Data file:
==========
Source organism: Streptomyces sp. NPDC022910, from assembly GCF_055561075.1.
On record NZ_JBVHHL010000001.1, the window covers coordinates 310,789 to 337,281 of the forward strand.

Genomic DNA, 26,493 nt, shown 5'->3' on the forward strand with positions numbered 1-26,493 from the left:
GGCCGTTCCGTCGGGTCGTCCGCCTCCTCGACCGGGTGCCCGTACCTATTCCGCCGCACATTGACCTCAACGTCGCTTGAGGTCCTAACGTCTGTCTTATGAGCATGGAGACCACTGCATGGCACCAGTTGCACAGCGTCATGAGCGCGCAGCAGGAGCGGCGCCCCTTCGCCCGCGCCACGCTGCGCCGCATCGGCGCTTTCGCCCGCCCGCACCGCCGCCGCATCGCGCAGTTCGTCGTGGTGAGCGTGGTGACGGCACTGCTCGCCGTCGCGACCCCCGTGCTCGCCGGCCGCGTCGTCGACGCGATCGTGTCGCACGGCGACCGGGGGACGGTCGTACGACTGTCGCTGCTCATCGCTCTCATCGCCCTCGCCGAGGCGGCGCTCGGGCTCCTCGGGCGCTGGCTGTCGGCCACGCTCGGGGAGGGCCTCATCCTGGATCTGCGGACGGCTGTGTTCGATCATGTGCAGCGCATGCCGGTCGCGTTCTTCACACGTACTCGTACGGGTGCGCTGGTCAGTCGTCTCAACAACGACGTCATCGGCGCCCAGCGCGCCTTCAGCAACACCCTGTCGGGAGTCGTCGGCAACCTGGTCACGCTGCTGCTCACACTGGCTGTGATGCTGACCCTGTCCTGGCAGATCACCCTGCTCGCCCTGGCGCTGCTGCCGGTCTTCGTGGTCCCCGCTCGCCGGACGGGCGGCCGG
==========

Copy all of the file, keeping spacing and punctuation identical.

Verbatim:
Source organism: Streptomyces sp. NPDC022910, from assembly GCF_055561075.1.
On record NZ_JBVHHL010000001.1, the window covers coordinates 310,789 to 337,281 of the forward strand.

Genomic DNA, 26,493 nt, shown 5'->3' on the forward strand with positions numbered 1-26,493 from the left:
GGCCGTTCCGTCGGGTCGTCCGCCTCCTCGACCGGGTGCCCGTACCTATTCCGCCGCACATTGACCTCAACGTCGCTTGAGGTCCTAACGTCTGTCTTATGAGCATGGAGACCACTGCATGGCACCAGTTGCACAGCGTCATGAGCGCGCAGCAGGAGCGGCGCCCCTTCGCCCGCGCCACGCTGCGCCGCATCGGCGCTTTCGCCCGCCCGCACCGCCGCCGCATCGCGCAGTTCGTCGTGGTGAGCGTGGTGACGGCACTGCTCGCCGTCGCGACCCCCGTGCTCGCCGGCCGCGTCGTCGACGCGATCGTGTCGCACGGCGACCGGGGGACGGTCGTACGACTGTCGCTGCTCATCGCTCTCATCGCCCTCGCCGAGGCGGCGCTCGGGCTCCTCGGGCGCTGGCTGTCGGCCACGCTCGGGGAGGGCCTCATCCTGGATCTGCGGACGGCTGTGTTCGATCATGTGCAGCGCATGCCGGTCGCGTTCTTCACACGTACTCGTACGGGTGCGCTGGTCAGTCGTCTCAACAACGACGTCATCGGCGCCCAGCGCGCCTTCAGCAACACCCTGTCGGGAGTCGTCGGCAACCTGGTCACGCTGCTGCTCACACTGGCTGTGATGCTGACCCTGTCCTGGCAGATCACCCTGCTCGCCCTGGCGCTGCTGCCGGTCTTCGTGGTCCCCGCTCGCCGGACGGGCGGCCGG